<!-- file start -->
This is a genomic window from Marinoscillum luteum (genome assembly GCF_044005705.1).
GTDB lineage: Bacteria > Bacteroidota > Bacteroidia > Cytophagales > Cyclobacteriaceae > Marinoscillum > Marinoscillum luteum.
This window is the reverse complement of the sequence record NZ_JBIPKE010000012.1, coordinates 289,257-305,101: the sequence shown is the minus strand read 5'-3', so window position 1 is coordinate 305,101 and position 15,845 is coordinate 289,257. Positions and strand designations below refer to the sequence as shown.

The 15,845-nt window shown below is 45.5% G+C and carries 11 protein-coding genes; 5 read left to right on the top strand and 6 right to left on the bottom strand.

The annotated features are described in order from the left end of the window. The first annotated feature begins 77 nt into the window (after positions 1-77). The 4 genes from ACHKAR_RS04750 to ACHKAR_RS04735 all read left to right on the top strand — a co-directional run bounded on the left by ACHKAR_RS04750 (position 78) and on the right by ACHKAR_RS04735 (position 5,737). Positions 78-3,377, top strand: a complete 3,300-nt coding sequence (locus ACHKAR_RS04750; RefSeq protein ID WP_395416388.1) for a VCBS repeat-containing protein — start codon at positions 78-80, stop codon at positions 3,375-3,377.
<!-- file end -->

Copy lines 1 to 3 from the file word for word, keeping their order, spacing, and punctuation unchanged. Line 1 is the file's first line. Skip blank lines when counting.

This is a genomic window from Marinoscillum luteum (genome assembly GCF_044005705.1).
GTDB lineage: Bacteria > Bacteroidota > Bacteroidia > Cytophagales > Cyclobacteriaceae > Marinoscillum > Marinoscillum luteum.
This window is the reverse complement of the sequence record NZ_JBIPKE010000012.1, coordinates 289,257-305,101: the sequence shown is the minus strand read 5'-3', so window position 1 is coordinate 305,101 and position 15,845 is coordinate 289,257. Positions and strand designations below refer to the sequence as shown.